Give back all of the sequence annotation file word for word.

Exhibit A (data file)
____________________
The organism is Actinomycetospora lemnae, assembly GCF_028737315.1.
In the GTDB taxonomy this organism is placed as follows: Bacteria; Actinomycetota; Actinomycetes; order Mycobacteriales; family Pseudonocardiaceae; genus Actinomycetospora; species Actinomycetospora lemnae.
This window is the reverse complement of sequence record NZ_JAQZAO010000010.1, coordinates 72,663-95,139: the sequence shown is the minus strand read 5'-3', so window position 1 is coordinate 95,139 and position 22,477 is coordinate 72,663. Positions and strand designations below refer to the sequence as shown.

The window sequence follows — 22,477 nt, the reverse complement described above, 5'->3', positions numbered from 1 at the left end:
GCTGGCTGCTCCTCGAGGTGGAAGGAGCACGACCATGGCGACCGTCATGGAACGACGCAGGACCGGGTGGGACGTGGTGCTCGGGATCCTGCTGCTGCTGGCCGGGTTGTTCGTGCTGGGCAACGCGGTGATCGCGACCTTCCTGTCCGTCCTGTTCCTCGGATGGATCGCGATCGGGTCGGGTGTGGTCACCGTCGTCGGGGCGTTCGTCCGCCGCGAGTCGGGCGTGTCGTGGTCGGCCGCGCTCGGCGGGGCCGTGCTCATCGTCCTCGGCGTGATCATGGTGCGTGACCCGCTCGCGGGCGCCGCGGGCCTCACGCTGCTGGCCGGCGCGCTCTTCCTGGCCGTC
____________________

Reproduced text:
The organism is Actinomycetospora lemnae, assembly GCF_028737315.1.
In the GTDB taxonomy this organism is placed as follows: Bacteria; Actinomycetota; Actinomycetes; order Mycobacteriales; family Pseudonocardiaceae; genus Actinomycetospora; species Actinomycetospora lemnae.
This window is the reverse complement of sequence record NZ_JAQZAO010000010.1, coordinates 72,663-95,139: the sequence shown is the minus strand read 5'-3', so window position 1 is coordinate 95,139 and position 22,477 is coordinate 72,663. Positions and strand designations below refer to the sequence as shown.

The window sequence follows — 22,477 nt, the reverse complement described above, 5'->3', positions numbered from 1 at the left end:
GCTGGCTGCTCCTCGAGGTGGAAGGAGCACGACCATGGCGACCGTCATGGAACGACGCAGGACCGGGTGGGACGTGGTGCTCGGGATCCTGCTGCTGCTGGCCGGGTTGTTCGTGCTGGGCAACGCGGTGATCGCGACCTTCCTGTCCGTCCTGTTCCTCGGATGGATCGCGATCGGGTCGGGTGTGGTCACCGTCGTCGGGGCGTTCGTCCGCCGCGAGTCGGGCGTGTCGTGGTCGGCCGCGCTCGGCGGGGCCGTGCTCATCGTCCTCGGCGTGATCATGGTGCGTGACCCGCTCGCGGGCGCCGCGGGCCTCACGCTGCTGGCCGGCGCGCTCTTCCTGGCCGTC